In 1981, De Palma was driven by the same, singular fury, now compounded by his terrible failure to make Prince of the City, the film he intended to be the defining artistic statement that would prove his seriousness as an auteur. He felt the generation that had turned its own revolution into something to be sold, growing fat on couches while watching peeping tom game shows like Candid Camera, refused to look at the world around them, at the political machinations and murders hinting at power structures operating at levels beyond their imaginations, and thus needed to be directed to see those powers-that-be rendering them impotent, whether those powers were a corrupt government or simply an impatient bottom-line-based movie studio. De Palma wanted to craft a cinematic magic bullet that would zigzag through it all, savaging power at every level and making such a percussive bang when firing from the barrel of his camera that everyone would hear. And in a moment altogether fitting for the hyper-referential De Palma filmography, the design for this bullet came from a merging of his cinema with that of a previous master:
While editing sound on his previous film, Dressed to Kill, De Palma was sorting through the “fill” in his effects tracks (“fill” being the industry colloquialism for random strips of film laced between individual sound effects on a reel) and found, wedged between sounds like “knife slices” and “woman screams” was a strip of film from David Lean’s Lawrence of Arabia. One of the greatest films ever made (and a De Palma favorite) was being recycled like trash and used to separate the sounds of salacious fucking and shower-killing in his sleaze-epic erotic thriller. Not only did this reinforce his obsession with the idea of all things trending towards commercialized dissolution, it jacketed another layer of lethality to the bullet he was honing—the notion that something of life-shattering importance could be buried beneath the surface of a film, between the sounds.
Take a legendary director like Brian De Palma, renowned for his grandiose visual style. Then take a star (Nic Cage), known for just as grandiose an approach to the craft of acting. At the time Nic Cage was peaking as a box office star and a newly established star of action blockbusters. De Palma was somewhat on the way down, coming off the back of helming a popular adaptation of an old 60’s TV show, Mission Impossible. If that seemed to suggest that De Palma was in danger of becoming gun for hire, over auteur, Snake Eyes felt like (for better and worse) a once heavy hitting powerhouse was exercising the full extent of his visual whimsy.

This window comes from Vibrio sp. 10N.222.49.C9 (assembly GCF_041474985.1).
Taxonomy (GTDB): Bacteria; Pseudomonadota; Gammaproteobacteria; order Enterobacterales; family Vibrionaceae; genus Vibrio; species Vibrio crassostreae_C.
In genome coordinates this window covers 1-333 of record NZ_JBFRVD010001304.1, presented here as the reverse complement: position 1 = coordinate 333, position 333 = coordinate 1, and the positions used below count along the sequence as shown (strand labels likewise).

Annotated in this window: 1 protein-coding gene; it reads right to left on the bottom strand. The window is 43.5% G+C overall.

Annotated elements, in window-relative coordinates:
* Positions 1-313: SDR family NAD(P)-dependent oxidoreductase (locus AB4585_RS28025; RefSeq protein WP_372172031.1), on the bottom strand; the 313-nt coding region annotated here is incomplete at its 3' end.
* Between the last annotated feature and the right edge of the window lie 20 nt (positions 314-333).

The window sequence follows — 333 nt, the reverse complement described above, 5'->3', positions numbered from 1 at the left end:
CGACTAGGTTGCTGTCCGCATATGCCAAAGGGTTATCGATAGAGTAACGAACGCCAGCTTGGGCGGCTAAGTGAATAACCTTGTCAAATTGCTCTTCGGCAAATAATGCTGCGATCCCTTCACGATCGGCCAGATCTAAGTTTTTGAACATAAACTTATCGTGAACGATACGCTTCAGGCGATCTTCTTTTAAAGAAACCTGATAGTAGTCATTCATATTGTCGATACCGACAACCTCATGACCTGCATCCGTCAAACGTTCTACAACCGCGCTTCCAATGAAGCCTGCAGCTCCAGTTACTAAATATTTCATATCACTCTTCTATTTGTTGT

Snake Eyes certainly isn’t near the top of De Palma’s CV, but it’s the last big pulpy shlocker of his CV. Critically derided upon release, the film has picked up a little more appreciation in years since. For one, it’s a technical marvel with the film opening on a lengthy unbroken take up to the inciting incident of the piece (where a government official is shot whilst attending a boxing match in Vegas). That opening also happens to follow around Nic Cage’s rogue Vegas cop and as only he can, Cage revels in hogging the unbroken take and leading the steadi-op on a merry journey throughout the large arena (guts and all). Once we get back to De Palma’s bread and butter of Hitchcock ode thrills and plot unravelling, things are less spectacular but still gripping. Cage maintains our attention and the aesthetics always dazzle, even if the payoff doesn’t quite land.
Chvrches had already planned on taking 2020 off after two solid years of touring behind its third **Love is Dead opus. And as she [lead singer Lauren Mayberry] dug into her horror-flick schematic for Album No. Four, watching a slew of gruesome gorefests in the process, she again stumbled across Joel Schumacher’s 1987 cult-favorite **The Lost Boys. Around the same time, she was delighted to discover a newer entry like **Final Girls. Set in the fictional seaside California town of Santa Carla, **Lost Boys wound up inspiring her moribund “California” lyric. “For me, that song was like writing through the lens of freaky Santa Carla, about people dying in California, and they’re being killed by vampires — that’s one read on it,” Mayberry says. “But then an actual read on it is how we moved here to get writing jobs, and how none of that really matters now, and now you’re probably going to die in California, completely disconnected from all your friends and family. And you only know one guy ([Martin] Doherty), and he’s in a house down the road, but you can’t really see him.” She takes a deep, calming breath, exhales.” So it was a VERY cathartic piece when we wrote that one, I think,” she adds.